David C. Driskell, Professor of Art, Univ. of Maryland, The human figure has always been Asher's principal subject. She works with it with love and passion and endows each form with a realistic aesthetic that is bound in the classical antecedents from which traditional art sprang. While many creative people of Asher's generation have moved their artistry stylistically over the changing roads of modernism via abstract expressionism, pop, conceptual and other contemporary forms of making, she has remained a constant devotee to figuration and the narrative tradition. One of the most revealing aspects of Asher's artistry is the ease with which she moves with confidence from one medium to another without losing the keen sensibility of line and formal content that have always been present in her work.
"Pictures on Exhibit," Her simple uncluttered handling of subject, design, and mass, with flowing lines happily represent an artist with knowledge, good taste and flair.
"The Villager", N.Y.C., Her line is sharp. It has authority; it has beautiful movement also. Many of her subjects are biblical; "Expulsion of Hagar," "Joseph and His Brethren," "Jacob and Esau," "Prodigal Son." She is expert in figure groups. One of the loveliest in the show is 'Mother and Child" creamy white on soft blue. Her use of color in her prints is exceptionally imaginative.
Dorothy Hall, "Park East," N.Y.C., There are several mother and child prints with the simplicity and charm of line drawings, an excellent wood cut of A little "Boy with a Guitar," and a perfectly delightful study of two small boys playing follow the leader on a narrow ledge ... All of them attest not only to the artist's proficiency in draftsmanship but also to her great warmth and sensitivity."France-Amerique," N.Y.C., La Bible, La mythologie, la nature sensuelle de l'homme, les richesses sculpturales et charnelles de l'individu inspirent les belles gravures des Lila Oliver Asher, qui se sert de ce medium avec une rare elegance et sens infallible du rhythm. Beaucoup d'entre elles sont dans le gout et dans la maniere japonaise - les Japonais, ces maitres de la gravure sur bois - et les deux enfants, en noir et blanc lisant des journaux eparpilles a terre me parait resumer dans son equilibre, sa composition inhabituelle, son sens humoristique de se que vit, de ce qui bouge, l'epitome de son authentique talent.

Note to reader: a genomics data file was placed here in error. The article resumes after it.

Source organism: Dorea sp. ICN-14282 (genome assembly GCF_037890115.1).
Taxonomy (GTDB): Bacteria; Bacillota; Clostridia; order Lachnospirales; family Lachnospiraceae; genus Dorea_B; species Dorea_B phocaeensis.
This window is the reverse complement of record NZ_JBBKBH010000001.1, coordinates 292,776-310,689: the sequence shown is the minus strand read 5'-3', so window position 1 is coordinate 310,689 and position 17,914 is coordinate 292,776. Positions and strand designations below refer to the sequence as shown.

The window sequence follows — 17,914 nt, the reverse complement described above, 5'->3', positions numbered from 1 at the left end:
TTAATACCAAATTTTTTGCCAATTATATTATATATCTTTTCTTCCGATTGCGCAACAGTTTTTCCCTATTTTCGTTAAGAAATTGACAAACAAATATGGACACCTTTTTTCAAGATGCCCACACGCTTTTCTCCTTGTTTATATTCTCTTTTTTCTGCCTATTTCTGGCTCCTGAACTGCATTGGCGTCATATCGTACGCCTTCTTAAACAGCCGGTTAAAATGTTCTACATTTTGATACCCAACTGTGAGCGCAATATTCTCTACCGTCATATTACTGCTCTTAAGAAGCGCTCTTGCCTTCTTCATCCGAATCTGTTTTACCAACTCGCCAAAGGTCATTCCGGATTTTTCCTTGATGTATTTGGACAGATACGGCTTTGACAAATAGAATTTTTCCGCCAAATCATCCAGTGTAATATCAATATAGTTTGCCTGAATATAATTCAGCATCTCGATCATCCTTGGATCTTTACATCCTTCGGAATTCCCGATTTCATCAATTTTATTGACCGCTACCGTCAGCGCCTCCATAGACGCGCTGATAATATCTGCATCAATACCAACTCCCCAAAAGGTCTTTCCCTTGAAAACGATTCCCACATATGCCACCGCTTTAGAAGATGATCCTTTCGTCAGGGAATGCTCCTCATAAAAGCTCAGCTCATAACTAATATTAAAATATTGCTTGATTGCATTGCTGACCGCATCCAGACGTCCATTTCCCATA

Prentiss Taylor, professional lecturer, American Univ., In a time in which oblique and obscured statements have been the language of artists, Lila Oliver Asher has brought her concepts to a remarkable poise and lucidity. She has given visual substance to the profound forces of life, the unchangingly significant instances from mythology and the Bible, and the equally unchanging instances of warmth, affection and play from the intimate life of the family.
"Times of India" Bombay, On view at the American Cultural Center is a generous selection of prints by Lila Asher. They possess a deceptive simplicity, maybe because of the spare quality of the figurative arrangement. These prints actually possess an abundant humanity and imaginative visualization. The themes include human nudity in various forms (and one may say moods); expressions of love; Greek myths, and biblical episodes. The nudes are lovingly rendered. But mere love would not have served without a highly skilled draughtsmanship. Among the notable graphics here are Mother and Child (appealing despite the familiarity of the theme); Joseph and His Brethren (a simple but dramatic group arrangement) ; Eve, (the color of the apple core lending a lone but meaningful contrast to the black female nude) and Narcissus (showing an expert use of filled in areas).
John Shapley, Professor of Art, Geo. Washington Univ., She has both seen and imagined, and she has had the skill to record the results for our profit and pleasure. Stimulation from the subject matter of these prints must not take precedence over the appreciation of their design. In the language of design Mrs. Asher emphasizes line. Note the firmness in "Afternoon," and its litheness as it emphasizes the charming youthful poses of "Young Girls."
Robert Taylor, "The Boston Globe," Boston, Mass. Critic's tip, The exhibition of some 60 relief linoleum and wood block prints as well as silkscreen images ... she celebrates the joys of everyday living, the uniqueness of the "ordinary. "